Late in the afternoon, Justice Perell gave his decision on the publication ban. No names of any individual involved in the IAP process could be published in any form, including the internet, unless the individual gave their consent to have their name published. Justice Perell said he would hear the motion about the sealing order early in the New Year and felt this would give the media ample notice.

Susan Hunter who agreed to be interviewed earlier in the day said she attended St. Anne’s from the time she was seven till she was 14 years old.

“It wasn’t always a good environment to be in,” she said, and that one of the nuns made her life miserable the whole time she was there. Hunter was interviewed by the RCMP and the nun was charged. It was several years later that she received a letter from her, Hunter said, “but I don’t know if I have any forgiveness in my heart. She said how sorry she was but it was not enough for me.”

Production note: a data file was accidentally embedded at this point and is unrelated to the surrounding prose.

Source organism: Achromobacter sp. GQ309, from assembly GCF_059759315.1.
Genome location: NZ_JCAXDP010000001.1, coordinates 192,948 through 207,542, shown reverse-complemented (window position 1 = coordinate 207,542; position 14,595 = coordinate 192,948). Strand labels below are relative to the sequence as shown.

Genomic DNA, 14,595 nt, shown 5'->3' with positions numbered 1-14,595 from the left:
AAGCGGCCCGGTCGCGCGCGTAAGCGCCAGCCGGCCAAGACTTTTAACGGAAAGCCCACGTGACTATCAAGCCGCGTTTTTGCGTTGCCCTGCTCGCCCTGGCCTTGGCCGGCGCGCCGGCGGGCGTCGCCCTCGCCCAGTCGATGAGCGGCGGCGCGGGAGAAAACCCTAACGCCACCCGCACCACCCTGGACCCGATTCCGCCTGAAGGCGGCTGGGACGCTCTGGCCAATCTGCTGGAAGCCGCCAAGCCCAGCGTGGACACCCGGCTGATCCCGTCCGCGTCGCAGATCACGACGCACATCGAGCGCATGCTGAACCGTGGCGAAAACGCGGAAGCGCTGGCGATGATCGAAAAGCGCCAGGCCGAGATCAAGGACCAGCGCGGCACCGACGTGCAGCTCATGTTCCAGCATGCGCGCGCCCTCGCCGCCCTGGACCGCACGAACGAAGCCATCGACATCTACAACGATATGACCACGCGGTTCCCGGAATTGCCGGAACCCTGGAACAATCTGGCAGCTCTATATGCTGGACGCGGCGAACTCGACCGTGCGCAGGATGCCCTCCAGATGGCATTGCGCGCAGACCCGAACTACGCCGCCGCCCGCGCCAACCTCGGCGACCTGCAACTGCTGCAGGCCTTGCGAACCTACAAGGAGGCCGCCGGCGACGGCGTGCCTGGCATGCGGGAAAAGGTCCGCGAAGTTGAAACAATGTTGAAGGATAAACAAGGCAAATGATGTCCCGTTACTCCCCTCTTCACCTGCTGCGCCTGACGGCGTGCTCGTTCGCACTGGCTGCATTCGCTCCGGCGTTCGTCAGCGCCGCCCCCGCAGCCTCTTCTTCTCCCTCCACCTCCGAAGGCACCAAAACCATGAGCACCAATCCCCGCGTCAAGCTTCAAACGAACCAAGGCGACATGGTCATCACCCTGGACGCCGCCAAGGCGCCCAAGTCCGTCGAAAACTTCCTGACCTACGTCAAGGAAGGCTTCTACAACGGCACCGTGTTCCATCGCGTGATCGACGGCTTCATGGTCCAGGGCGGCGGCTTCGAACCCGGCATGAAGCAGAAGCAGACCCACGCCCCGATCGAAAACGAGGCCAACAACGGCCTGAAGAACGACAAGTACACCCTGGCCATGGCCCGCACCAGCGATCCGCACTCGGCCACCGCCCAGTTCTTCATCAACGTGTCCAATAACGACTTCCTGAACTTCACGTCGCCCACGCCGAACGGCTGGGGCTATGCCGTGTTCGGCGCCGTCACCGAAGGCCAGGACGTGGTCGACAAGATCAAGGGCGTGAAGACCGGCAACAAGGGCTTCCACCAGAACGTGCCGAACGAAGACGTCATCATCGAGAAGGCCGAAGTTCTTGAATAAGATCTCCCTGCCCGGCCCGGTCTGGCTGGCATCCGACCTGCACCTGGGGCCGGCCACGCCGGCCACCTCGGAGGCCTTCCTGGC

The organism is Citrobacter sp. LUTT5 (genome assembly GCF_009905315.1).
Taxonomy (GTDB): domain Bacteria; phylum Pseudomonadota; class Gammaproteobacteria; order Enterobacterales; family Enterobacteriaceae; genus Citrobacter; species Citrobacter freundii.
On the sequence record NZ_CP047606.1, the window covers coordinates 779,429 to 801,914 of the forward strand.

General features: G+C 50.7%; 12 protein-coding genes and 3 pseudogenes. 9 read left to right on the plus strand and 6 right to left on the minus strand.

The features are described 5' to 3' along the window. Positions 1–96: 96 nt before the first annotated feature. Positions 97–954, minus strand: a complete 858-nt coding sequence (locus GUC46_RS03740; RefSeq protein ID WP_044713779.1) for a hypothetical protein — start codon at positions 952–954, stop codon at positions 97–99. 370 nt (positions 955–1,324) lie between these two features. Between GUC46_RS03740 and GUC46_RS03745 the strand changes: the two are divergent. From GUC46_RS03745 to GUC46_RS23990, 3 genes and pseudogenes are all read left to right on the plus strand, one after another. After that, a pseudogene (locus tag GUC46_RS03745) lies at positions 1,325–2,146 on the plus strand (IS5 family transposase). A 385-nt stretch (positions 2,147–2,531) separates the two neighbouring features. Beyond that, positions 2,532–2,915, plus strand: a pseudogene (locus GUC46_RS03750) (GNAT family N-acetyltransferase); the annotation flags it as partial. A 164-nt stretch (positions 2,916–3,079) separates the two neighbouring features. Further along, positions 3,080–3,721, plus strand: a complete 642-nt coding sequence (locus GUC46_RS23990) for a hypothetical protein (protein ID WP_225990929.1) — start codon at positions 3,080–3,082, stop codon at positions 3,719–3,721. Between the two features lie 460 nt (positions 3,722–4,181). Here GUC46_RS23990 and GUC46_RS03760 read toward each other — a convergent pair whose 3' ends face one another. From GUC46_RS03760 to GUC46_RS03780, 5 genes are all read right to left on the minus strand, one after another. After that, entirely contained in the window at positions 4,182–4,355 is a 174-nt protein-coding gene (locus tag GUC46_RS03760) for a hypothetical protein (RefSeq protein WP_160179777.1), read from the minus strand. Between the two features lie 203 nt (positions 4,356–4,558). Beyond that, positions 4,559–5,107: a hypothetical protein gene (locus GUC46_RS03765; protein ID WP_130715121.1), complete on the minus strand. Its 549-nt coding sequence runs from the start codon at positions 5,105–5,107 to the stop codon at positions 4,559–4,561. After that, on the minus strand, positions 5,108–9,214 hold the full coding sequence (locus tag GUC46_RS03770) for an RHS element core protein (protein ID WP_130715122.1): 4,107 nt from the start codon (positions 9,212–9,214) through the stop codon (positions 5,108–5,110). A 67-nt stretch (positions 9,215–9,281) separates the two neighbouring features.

Andrew Wesley said he wanted to get on with his healing. “Myself, I’m very old now,” he said, “and the little boy that was tortured in residential school is gone now and I have to take on the business of healing and also lead the healing for the survivors that I represent.”
For 28-year-old Chief Rex Knapaysweet, it was an emotional day.

“I just can’t wrap my head around the fact that Canada apologized to us years ago and then withheld information for 10 years. It makes me question the apology in the first place and I feel like it doesn’t carry any weight now. How serious was Canada when they made that apology?”

Photo caption: Charlie Angus, Andrew Wesley and Ed Metatawabin address the media in front of Toronto's Osgood Hall court Dec. 17.

Photo: Barb Nahwegahbow